The Outsiders, Essential Revision Notes

© irevise.com 2016.

All revision notes have been produced by mockness ltd for irevise.com.

Table of Contents

The Outsiders by S.E. Hinton 3

Context 3

Summary 4

Characters 6

Ponyboy Curtis 6

Darrel Curtis 7

Sodapop Curtis 7

Two-Bit Mathews 7

Steve Randle 7

Dallas Winston 7

Johnny Cade 7

Sandy 8

Cherry Valance 8

Marcia 8

Randy Adderson 8

Bob Sheldon 8

Paul Holden 8

Jerry Wood 8

Tim Shepard 9

Curly Shepard 9

Mr. Syme 9

Themes 9

Bridging the Gap Between Rich and Poor 10

Honour Among the Lawless 10

The Treacherousness of Male-Female Interactions 10

Important Quotations Explained 11

The Outsiders by S.E. Hinton

Context

Susan Eloise Hinton was born in the 1950s in Tulsa, Oklahoma, a place that she describes as ‘a pleasant place to live if you don’t want to do anything’. She began The Outsiders at the age of fifteen, inspired by her frustration with the social divisions in her high school and the lack of realistic fiction for high school readers. The Outsiders, first published in 1967, tells the story of class conflict between the greasers, a group of low-class youths, and the Socs (short for Socials), a group of privileged rich kids who live on the wealthy West Side of town. The novel broke ground in the genre of Young Adult fiction, transcending established boundaries in its portrayal of violence, class conflict, and prejudice.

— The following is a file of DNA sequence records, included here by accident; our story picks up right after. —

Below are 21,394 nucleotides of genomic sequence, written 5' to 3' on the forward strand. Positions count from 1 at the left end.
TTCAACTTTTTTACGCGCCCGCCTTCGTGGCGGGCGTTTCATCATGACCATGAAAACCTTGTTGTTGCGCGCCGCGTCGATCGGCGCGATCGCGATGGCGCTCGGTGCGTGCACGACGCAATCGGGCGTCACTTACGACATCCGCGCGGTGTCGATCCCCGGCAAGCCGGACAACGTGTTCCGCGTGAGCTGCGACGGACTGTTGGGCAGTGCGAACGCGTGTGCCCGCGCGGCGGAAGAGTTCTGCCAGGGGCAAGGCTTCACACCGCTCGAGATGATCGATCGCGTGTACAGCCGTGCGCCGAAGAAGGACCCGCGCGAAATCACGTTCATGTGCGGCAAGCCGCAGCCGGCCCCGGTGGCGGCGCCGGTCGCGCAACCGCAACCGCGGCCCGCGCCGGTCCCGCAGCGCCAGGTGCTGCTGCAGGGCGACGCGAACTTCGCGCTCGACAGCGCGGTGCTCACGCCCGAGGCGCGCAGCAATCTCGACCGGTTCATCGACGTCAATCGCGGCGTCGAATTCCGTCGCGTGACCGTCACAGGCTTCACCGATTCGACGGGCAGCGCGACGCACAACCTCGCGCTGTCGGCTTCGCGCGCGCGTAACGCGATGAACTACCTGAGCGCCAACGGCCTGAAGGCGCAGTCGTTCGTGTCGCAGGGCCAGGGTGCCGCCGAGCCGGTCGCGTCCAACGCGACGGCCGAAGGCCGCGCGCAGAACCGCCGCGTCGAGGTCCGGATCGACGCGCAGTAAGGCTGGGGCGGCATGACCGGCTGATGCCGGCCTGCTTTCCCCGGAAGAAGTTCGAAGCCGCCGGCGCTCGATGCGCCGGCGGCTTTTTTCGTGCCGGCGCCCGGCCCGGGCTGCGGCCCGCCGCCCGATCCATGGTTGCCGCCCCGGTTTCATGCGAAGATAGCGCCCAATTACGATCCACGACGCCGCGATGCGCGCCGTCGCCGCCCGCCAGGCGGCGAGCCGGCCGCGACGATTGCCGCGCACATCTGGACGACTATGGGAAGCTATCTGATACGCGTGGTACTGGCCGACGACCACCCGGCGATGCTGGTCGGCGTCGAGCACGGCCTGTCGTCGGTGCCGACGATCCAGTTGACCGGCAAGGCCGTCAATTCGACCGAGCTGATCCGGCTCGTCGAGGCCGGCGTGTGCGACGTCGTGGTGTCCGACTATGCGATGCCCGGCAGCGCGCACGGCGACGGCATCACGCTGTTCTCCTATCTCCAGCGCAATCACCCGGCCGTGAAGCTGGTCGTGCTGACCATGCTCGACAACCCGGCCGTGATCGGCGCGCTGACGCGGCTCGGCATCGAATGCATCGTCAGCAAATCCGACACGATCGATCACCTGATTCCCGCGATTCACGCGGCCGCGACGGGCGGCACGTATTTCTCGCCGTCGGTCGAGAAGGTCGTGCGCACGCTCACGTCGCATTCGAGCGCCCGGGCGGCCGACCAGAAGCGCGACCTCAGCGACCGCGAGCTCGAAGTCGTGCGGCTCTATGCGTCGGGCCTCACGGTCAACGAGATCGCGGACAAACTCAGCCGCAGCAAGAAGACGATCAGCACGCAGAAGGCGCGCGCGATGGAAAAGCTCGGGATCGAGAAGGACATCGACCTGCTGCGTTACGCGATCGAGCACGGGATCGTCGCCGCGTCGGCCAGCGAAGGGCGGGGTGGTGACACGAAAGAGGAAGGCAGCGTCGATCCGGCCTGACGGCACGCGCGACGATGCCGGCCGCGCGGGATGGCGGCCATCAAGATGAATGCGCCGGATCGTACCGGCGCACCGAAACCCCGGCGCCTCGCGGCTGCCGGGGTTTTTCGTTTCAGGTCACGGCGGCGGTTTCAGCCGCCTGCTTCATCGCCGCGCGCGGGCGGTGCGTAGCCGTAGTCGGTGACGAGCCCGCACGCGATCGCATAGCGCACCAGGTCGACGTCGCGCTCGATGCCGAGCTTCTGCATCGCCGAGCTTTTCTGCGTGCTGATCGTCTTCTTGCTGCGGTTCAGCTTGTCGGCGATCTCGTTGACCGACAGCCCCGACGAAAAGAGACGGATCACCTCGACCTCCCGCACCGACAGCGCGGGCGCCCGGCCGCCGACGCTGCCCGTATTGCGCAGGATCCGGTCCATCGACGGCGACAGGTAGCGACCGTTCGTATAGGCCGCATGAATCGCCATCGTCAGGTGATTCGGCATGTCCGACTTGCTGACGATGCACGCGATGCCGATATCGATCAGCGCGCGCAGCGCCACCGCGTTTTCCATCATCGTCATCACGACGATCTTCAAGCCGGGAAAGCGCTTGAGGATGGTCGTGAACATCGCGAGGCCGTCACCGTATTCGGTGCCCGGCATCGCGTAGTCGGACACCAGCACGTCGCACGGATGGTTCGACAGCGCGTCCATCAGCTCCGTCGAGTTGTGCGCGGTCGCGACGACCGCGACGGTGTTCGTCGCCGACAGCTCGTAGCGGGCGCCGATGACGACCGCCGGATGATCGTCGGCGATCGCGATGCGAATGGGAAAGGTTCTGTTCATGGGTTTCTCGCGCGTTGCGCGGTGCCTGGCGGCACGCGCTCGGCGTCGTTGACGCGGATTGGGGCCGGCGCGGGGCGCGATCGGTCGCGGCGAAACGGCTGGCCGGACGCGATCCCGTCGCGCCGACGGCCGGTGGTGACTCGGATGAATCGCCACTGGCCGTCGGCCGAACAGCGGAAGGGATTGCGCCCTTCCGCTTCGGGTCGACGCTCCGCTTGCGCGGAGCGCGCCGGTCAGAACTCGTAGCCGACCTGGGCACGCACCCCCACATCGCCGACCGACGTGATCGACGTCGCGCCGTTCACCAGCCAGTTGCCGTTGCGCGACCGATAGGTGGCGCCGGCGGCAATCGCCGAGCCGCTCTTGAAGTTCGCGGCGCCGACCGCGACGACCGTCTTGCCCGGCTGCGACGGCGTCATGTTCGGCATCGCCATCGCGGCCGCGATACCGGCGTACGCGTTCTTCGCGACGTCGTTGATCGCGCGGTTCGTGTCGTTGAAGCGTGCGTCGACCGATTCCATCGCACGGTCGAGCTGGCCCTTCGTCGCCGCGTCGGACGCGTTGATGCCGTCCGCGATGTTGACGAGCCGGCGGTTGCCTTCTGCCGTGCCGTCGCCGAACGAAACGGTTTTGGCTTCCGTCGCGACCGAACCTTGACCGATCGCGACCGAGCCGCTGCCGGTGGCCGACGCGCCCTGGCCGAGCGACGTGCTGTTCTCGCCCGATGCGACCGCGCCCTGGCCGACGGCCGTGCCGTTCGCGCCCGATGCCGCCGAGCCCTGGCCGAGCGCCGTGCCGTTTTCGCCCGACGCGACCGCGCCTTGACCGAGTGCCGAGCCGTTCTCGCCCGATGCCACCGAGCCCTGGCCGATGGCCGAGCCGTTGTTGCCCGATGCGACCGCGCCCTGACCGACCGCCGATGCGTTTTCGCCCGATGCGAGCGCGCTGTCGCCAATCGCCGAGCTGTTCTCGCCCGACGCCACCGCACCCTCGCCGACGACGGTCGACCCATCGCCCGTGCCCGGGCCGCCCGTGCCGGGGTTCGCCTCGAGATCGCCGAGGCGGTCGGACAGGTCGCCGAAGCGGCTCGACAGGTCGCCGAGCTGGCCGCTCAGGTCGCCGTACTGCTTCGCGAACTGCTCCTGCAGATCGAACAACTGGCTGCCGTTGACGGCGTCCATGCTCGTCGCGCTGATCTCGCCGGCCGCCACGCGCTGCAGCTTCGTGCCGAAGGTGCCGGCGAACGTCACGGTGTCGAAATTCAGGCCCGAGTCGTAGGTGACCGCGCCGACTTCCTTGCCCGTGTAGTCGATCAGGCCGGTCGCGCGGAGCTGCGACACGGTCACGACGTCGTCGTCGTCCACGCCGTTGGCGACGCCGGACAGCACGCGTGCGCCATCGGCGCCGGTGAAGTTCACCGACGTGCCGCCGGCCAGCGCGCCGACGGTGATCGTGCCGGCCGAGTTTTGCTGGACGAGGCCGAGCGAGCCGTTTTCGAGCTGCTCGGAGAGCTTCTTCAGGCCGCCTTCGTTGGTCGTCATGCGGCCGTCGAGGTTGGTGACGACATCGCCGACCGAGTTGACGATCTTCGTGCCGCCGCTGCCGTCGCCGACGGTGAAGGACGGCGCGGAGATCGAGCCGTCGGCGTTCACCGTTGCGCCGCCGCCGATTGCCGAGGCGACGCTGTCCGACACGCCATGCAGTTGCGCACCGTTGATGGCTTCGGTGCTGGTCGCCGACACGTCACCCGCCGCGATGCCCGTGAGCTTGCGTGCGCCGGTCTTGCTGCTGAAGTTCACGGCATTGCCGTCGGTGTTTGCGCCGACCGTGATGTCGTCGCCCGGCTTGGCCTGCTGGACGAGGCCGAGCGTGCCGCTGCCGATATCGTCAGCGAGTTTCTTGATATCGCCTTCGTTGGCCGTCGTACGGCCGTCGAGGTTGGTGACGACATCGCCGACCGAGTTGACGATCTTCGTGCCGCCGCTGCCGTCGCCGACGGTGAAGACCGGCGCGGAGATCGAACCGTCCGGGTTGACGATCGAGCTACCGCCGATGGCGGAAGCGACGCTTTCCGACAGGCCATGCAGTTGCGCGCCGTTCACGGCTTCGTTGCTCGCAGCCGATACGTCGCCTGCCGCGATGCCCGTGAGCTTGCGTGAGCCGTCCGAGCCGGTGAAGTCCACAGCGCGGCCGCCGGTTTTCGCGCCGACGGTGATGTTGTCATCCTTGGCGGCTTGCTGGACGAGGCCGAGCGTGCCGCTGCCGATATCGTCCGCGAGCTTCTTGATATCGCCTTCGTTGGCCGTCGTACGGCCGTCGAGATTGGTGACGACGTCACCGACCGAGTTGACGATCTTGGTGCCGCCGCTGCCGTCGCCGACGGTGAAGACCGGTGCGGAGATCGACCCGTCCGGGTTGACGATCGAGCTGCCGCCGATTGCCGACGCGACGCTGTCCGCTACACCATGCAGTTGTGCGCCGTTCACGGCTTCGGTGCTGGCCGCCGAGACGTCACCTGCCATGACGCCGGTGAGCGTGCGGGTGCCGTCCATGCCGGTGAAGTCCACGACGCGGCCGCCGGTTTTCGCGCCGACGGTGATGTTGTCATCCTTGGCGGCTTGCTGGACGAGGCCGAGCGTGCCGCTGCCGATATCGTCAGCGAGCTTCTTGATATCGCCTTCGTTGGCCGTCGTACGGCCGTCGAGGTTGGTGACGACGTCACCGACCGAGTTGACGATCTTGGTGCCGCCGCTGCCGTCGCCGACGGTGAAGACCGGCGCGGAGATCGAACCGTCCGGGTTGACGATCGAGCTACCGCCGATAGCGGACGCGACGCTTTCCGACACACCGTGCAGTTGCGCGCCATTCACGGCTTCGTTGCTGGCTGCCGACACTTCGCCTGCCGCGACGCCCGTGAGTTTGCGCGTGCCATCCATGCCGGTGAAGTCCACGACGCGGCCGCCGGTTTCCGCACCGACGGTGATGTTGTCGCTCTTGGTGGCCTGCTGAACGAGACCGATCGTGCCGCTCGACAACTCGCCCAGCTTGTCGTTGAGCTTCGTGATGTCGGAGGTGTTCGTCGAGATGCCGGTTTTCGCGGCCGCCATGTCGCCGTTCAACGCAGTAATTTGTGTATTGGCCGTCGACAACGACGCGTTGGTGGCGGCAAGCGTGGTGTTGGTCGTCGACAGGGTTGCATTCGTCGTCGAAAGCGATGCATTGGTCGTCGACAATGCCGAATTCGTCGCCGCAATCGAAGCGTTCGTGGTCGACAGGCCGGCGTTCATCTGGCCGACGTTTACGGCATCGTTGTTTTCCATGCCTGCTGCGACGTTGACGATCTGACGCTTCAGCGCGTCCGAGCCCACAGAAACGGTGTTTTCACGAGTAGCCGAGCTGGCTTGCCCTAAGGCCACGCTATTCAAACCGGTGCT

Hinton’s publishers decided that Hinton should publish her novel under the name S. E. Hinton in order to cloak her gender. They worried that readers would not respect The Outsiders, which features male protagonists and violent situations, if they knew a female wrote it. Hinton has said that she does not mind using an authorial name that is gender neutral.

The language and details of the novel root the story in the sixties. Characters call fights ‘rumbles’, and people listen to the Beatles and Elvis Presley. The novel is set in the Southwest, as evidenced by the fact that many greasers ride in local rodeos. Despite its location in a specific time and place, however, the novel is ...

Sign In To View

Sign in or sign up in order to view resources on iRevise

Sign In Create An Account